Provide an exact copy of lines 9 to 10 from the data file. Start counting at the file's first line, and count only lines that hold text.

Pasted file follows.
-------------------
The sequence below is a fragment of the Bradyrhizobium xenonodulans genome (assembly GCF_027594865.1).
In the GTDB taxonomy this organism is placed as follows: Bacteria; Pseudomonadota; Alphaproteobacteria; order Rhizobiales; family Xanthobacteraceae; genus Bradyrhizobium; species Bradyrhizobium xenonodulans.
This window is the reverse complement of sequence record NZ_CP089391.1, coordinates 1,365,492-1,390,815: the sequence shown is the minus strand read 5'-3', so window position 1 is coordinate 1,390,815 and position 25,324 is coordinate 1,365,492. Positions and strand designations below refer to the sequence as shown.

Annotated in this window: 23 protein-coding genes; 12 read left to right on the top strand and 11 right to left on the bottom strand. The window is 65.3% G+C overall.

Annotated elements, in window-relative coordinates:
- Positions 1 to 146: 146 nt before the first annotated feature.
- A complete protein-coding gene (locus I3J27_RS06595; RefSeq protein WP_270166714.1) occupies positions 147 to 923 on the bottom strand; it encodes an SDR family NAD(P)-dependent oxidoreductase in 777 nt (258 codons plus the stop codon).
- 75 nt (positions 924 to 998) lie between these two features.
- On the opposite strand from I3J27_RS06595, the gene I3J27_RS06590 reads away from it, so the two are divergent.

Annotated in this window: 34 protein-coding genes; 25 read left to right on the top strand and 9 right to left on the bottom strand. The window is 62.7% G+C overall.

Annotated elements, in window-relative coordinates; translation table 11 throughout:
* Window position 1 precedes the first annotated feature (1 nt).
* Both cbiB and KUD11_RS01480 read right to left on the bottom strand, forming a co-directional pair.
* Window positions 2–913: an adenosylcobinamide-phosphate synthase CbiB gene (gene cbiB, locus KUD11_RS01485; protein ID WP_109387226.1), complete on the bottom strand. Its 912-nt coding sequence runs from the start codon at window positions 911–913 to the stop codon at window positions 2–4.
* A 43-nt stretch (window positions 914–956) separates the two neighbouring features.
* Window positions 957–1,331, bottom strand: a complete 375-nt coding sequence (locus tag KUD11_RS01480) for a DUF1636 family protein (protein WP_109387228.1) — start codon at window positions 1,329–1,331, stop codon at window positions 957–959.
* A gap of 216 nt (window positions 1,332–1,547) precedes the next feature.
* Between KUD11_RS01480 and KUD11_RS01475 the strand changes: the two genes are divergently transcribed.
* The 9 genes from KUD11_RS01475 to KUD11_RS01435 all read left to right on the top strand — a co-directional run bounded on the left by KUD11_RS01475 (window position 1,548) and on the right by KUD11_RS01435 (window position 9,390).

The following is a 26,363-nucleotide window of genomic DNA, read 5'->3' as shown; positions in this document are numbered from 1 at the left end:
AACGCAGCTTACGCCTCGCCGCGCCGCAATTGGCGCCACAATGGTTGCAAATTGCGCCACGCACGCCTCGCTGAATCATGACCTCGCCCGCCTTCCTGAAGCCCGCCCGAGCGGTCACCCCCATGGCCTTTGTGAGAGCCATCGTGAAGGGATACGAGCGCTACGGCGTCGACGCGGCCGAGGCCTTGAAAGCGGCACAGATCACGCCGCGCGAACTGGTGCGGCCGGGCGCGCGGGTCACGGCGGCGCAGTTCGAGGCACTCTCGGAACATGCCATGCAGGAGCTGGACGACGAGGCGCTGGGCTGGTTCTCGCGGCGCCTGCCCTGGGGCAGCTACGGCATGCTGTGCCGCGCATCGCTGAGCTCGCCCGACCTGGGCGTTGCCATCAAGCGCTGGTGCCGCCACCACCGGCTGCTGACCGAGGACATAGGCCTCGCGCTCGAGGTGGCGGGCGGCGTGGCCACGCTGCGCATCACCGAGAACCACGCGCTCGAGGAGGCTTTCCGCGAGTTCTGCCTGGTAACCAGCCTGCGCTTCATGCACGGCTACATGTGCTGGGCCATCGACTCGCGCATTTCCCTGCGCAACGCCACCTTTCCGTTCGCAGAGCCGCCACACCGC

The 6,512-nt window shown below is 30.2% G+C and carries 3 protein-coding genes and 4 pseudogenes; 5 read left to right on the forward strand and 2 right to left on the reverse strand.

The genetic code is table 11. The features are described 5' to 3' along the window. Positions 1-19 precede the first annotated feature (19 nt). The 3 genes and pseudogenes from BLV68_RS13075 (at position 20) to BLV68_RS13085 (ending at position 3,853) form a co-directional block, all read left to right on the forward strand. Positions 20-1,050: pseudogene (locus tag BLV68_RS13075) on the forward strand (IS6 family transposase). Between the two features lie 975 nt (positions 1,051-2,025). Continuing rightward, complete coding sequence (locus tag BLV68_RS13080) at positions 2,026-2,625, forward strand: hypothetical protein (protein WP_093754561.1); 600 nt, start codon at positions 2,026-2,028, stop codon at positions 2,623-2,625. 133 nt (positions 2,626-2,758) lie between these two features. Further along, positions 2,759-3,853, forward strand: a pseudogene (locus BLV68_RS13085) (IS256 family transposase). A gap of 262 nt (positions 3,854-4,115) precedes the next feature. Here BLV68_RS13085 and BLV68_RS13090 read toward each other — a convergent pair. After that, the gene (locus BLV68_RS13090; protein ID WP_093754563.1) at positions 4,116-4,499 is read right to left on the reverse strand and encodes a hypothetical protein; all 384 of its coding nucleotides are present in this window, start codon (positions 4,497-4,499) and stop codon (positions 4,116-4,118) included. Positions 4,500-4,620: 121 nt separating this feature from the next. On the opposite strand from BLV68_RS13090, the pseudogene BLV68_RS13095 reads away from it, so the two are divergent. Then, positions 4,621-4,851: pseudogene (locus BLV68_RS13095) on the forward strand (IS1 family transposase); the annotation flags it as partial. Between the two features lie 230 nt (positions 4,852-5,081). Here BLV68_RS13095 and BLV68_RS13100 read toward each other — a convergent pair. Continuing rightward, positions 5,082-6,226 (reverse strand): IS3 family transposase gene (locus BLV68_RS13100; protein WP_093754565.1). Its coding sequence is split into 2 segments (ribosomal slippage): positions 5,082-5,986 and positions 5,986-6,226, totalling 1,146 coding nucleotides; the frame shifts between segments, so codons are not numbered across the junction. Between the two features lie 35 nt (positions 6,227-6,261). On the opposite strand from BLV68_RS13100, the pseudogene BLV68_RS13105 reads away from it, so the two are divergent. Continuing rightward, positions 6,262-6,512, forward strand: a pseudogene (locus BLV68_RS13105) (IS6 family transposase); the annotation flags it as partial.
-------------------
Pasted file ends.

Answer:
- On the opposite strand from I3J27_RS06595, the gene I3J27_RS06590 reads away from it, so the two are divergent.

Annotated in this window: 34 protein-coding genes; 25 read left to right on the top strand and 9 right to left on the bottom strand. The window is 62.7% G+C overall.